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In this episode, we feature a conversation with Brit Bennett and Bryan Washington, moderated by Jennifer Baker, at the Portland Book Festival in November 2020.
In the New York Times best-selling The Vanishing Half, Brit Bennett weaves together multiple strands and generations of a family, from the Deep South to California, from the 1950s to the 1990’s. It’s a story that considers the lasting influence of the past as it shares her character’s decisions, desires, and expectations. In Bryan Washington’s Memorial, Mike and Benson are young men whose world is turned inside out as they find themselves living apart and forced to discover their own truths.
Jennifer Baker guides the conversation both into questions of craft—such as how and why these writers created novels with multiple narrators and just how much of their books are discovered in the writing—and she into the central themes of both these books: race, love, family, inheritance, choice, consequence, and how the dynamics of relationships are shaped by them.
“That was the sort of book that I wanted to write: Where characters are free to make mistakes, but also free to attempt to come back together to one another. It comes back to the idea for me that every character should have the capacity to love.” – Bryan Washington
Born and raised in Southern California, Brit Bennett graduated from Stanford University and later earned her MFA in fiction at the University of Michigan, where she won a Hopwood Award in Graduate Short Fiction. In 2014, she received the Hurston/Wright Award for College Writers. She is a National Book Foundation 5 Under 35 honoree, and her debut novel The Mothers was a New York Times bestseller. Her second novel The Vanishing Half was an instant #1 New York Times bestseller. Her essays have been featured in The New Yorker, the New York Times Magazine, The Paris Review, and Jezebel.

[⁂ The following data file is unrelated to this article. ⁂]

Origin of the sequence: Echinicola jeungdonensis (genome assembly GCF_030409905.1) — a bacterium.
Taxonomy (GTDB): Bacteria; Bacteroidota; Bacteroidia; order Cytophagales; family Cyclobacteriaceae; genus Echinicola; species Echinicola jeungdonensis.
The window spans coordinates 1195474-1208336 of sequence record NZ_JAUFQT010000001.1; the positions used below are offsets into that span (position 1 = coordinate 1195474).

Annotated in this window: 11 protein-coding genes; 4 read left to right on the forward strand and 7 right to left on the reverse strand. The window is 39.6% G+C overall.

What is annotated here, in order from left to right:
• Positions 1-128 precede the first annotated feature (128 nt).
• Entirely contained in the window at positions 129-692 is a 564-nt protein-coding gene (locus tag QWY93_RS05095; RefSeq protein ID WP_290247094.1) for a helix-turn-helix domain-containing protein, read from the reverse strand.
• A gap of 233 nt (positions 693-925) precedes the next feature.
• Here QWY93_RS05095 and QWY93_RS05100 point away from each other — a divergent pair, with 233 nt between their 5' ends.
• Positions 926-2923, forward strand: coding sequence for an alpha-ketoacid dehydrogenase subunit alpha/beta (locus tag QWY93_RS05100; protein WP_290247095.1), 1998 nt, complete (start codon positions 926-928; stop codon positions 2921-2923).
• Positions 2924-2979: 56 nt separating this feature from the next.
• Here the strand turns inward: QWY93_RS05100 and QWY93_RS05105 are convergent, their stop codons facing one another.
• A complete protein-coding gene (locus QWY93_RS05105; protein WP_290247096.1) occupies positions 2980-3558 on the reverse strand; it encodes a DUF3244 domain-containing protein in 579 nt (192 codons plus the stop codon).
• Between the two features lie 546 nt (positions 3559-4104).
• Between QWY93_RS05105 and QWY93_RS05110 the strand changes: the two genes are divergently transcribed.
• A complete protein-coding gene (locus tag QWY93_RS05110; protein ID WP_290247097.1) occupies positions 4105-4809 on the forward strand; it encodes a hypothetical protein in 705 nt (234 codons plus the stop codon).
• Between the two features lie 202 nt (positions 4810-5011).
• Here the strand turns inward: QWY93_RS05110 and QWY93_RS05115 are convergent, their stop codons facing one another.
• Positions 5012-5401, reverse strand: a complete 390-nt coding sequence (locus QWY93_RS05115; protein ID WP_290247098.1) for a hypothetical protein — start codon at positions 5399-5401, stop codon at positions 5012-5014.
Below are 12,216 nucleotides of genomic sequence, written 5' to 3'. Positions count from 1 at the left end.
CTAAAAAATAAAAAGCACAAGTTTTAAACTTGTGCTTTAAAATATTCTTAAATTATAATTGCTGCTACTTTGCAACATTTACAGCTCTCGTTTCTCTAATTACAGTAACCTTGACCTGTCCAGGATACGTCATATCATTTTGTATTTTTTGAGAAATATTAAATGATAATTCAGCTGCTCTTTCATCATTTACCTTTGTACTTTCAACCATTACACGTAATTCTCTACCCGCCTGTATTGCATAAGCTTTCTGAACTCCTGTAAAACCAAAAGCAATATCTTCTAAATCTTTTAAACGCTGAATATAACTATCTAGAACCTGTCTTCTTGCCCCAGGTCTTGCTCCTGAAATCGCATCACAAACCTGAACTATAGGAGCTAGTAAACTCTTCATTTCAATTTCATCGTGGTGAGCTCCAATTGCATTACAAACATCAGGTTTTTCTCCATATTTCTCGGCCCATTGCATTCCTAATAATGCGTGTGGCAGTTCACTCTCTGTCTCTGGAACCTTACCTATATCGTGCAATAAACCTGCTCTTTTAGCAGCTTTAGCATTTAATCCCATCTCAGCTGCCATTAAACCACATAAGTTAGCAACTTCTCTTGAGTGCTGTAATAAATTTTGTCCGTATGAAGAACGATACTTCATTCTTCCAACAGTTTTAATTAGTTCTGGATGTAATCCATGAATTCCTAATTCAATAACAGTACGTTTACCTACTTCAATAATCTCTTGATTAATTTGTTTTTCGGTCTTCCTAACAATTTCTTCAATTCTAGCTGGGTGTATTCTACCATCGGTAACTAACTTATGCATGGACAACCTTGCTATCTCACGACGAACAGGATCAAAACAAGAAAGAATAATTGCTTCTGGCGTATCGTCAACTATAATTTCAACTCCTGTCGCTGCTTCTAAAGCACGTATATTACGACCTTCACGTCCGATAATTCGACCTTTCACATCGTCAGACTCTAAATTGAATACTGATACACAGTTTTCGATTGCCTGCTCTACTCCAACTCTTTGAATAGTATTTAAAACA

Bryan Washington is a National Book Award 5 Under 35 honoree, and winner of the Dylan Thomas Prize and the Ernest J. Gaines Award for Literary Excellence. His first book, the story collection Lot, was a finalist for the NBCC’s John Leonard Prize, the PEN/Robert W. Bingham Prize, the Aspen Words Literary Prize, and the New York Public Library Young Lions Fiction Award. Lot was a New York Times Notable Book, one of Dwight Garner’s top ten books of the year, and on best-of-the-year lists from Time, NPR, Vanity Fair, BuzzFeed, and many more. Washington’s debut novel is Memorial. He has written for The New Yorker, The New York Times, The New York Times Magazine, BuzzFeed, Vulture, The Paris Review, McSweeney’s Quarterly, Tin House, One Story, Bon Appétit, GQ, The Awl, and Catapult. He lives in Houston.
Jennifer Baker is a publishing professional, creator/host of the Minorities in Publishing podcast, and contributing editor to Electric Literature. Jennifer is also the editor of the all PoC-short story anthology Everyday People: The Color of Life. Her fiction, nonfiction, and criticism has appeared in various print and online publications.